Zero-hours contracts – what’s the story in Wales?

17 March 2015

Article by Gareth Thomas, National Assembly for Wales Research Service

Image from David Millet.  Licenced under the Creative Commons.
Image by David Millett, Research Service

Zero-hours contracts have received substantial media and political attention over recent months and years.  For the first time, the Office for National Statistics (ONS) has published statistics showing how many people are employed on zero-hours contracts in Wales – in October to December 2014 this was estimated to be 35,000, or 2.5% of the workforce.  So, what do we know about zero-hour contracts in Wales, and what more can the data tell us? 

What is a zero-hour contract, and why are they so controversial?

A zero-hours contract is one where a person is not contracted to work a set number of hours, and is paid for the number of hours that they actually work.

The number of people reporting that they are employed on a zero-hour contract has nearly quadrupled across the UK since the 2008 recession.  However, most of this increase has been over the last couple of years and the ONS think this may be partly down to more people being aware that they are employed on a zero-hour contract.  The figures are estimates based on a sample survey and rely on people reporting that they are employed on a zero-hours contract, so are subject to some uncertainty.

Employer organisations such as the Institute of Directors (IoD) are more supportive of zero-hours contracts, and argue that the increased flexibility that they provide contributes to a flexible labour market that benefits the UK.  The IoD also state that zero-hours contracts have led to unemployment increasing by less during the economic downturn than might otherwise have happened.

However, trade unions do not support the use of zero-hours contracts.  The Trades Union Congress (TUC) has stated that zero-hours contracts mean that people are not guaranteed work from one day to the next, and can be used to reduce terms, conditions and costs regardless of the impact on services and the workforce.  Action is also being taken by the UK Government to prohibit the use of ‘exclusivity clauses’ in zero-hours contracts, which is estimated to be around 9% of people employed on zero-hours contracts by the Chartered Institute for Personal Development.

How do the Welsh figures compare to the rest of the UK?

People employed on zero-hours contracts in Wales represent 5% of the UK total of 697,000.  However, the 2.5% of the Welsh workforce employed on zero-hours contracts represents the third highest proportion of the English regions and devolved nations, behind South West England and the West Midlands.  London has the lowest percentage of its workforce employed on zero-hours contracts.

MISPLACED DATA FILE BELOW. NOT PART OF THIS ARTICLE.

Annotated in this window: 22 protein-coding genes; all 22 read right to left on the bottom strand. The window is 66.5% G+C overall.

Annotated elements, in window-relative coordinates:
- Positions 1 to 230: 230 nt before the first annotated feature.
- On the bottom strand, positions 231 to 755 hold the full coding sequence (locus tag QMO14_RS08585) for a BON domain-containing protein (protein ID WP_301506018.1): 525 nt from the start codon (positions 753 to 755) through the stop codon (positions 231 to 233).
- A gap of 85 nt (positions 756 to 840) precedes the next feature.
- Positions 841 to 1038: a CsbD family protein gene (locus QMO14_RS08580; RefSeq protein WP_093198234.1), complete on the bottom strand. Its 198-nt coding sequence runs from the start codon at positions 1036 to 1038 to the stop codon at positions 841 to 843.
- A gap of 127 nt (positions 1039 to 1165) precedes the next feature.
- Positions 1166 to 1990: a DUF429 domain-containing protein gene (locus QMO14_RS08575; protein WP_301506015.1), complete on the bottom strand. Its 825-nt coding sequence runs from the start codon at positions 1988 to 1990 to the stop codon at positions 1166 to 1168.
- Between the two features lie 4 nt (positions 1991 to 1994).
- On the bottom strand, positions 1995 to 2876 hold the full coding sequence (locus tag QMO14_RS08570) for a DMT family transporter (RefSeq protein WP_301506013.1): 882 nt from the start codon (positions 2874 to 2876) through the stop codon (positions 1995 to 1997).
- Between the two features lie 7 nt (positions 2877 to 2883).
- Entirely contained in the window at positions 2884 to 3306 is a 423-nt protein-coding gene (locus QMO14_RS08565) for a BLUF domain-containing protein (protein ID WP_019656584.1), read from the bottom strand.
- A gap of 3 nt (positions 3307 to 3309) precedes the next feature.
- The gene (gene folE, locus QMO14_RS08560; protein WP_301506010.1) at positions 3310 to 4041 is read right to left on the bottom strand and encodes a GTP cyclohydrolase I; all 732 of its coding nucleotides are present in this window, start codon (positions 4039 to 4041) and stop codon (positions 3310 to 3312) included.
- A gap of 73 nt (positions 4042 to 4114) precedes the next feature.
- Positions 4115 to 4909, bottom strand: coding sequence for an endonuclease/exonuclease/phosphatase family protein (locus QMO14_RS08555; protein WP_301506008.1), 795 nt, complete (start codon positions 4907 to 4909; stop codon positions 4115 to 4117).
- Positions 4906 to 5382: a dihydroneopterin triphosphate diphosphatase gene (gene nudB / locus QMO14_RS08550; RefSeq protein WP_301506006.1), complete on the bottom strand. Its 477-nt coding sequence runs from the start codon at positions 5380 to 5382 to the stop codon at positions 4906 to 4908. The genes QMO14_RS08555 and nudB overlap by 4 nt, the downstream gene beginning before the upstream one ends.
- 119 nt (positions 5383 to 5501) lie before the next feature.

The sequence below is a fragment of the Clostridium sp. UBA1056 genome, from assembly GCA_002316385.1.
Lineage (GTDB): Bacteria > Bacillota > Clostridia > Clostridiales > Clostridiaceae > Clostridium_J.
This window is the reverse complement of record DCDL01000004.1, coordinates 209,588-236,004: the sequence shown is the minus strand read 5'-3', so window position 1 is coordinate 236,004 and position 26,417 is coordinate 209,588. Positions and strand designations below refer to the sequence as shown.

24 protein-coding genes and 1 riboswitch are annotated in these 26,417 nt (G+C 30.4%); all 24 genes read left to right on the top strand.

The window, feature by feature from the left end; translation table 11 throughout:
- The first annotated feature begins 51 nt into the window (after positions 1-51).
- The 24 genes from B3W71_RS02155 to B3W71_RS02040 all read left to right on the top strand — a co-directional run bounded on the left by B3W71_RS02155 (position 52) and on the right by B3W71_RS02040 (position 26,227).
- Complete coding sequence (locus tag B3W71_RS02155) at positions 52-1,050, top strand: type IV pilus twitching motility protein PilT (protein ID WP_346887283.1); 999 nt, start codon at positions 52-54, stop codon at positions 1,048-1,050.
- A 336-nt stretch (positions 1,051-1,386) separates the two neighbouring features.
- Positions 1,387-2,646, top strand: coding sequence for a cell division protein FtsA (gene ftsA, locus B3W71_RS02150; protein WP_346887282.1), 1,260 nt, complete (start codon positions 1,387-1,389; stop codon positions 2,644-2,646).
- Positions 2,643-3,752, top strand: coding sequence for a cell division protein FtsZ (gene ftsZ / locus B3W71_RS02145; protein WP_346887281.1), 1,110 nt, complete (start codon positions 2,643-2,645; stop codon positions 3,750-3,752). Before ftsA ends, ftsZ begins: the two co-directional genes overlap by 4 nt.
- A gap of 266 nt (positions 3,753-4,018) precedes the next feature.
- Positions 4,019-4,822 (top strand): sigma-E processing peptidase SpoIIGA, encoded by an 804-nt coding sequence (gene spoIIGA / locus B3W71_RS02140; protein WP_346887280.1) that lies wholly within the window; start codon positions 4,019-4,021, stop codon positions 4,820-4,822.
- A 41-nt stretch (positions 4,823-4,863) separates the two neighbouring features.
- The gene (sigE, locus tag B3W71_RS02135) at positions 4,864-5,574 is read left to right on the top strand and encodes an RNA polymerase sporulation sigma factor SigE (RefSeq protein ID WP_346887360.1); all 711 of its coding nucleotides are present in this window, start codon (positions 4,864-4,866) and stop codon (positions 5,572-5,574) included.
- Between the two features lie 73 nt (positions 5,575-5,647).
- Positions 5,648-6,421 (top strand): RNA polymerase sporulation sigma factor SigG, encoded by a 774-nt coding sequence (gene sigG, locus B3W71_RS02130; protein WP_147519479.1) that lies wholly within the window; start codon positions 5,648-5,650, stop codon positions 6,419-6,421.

What do the figures tell us about people who are employed on zero-hours contracts?

Very little from a Welsh point of view, as the ONS only publish headline figures below UK level.  However, across the UK figures from October to December 2014 show that zero-hours contracts impact upon groups of people in different ways:

  • A third of people working on zero-hours contracts would like to work more hours, compared to 13% of other people in work;
  • Over 40% of those employed on zero-hours contracts are employed in the food and accommodation or health and social care industries;
  • A third of those employed on zero-hour contracts are aged 16-24; and
  • Women are more likely to be employed on a zero-hour contract than men, and are 55% of those employed on zero-hour contracts.

Didn’t I read something about 1.8 million people being employed on zero-hours contracts across the UK?

According to a separate ONS survey of businesses, in August 2014 there were around 1.8 million employment contracts across the UK that did not guarantee a minimum number of hours.  This counts contracts rather than the number of people employed on them, as people may be employed on more than one contract without guaranteed hours.  The ONS say this is also higher than the figure of 697,000 people employed on a zero-hours contract highlighted above as employers are more likely to know whether their staff are employed on a zero-hour contract.

The ONS defines contracts without guaranteed hours more widely than looking at just zero-hours contracts.  This includes casual contracts and other forms of work that do not guarantee hours.

What developments have there been from the Welsh and UK Governments in this area?

There has been political debate in the context of the Social Services (Wales) Act 2014 around whether the Welsh Government should take action through legislation on the use of zero-hours contracts in the social care sector, or whether this would relate to non-devolved employment law.  Following the Supreme Court judgement in July 2014 on the Agricultural Sector (Wales) Act 2014, the First Minister stated that the judgement meant that the Welsh Government was clearer in what could be done around zero-hours contracts.

In December 2014 the Minister for Public Services commissioned work on the extent of zero-hours contracts in the devolved Welsh public sector.  This aims to better understand their use and prevalence, and the impact of their use on workers, services and employers.

In Westminster, the Small Business, Enterprise and Employment Bill is currently going through Parliament.  One of the aims of the Bill is to prohibit the use of ‘exclusivity clauses’ in zero-hours contracts where workers are contractually required to only work for one employer without any guaranteed hours.

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Darllenwch yr erthygl yma yn Gymraeg

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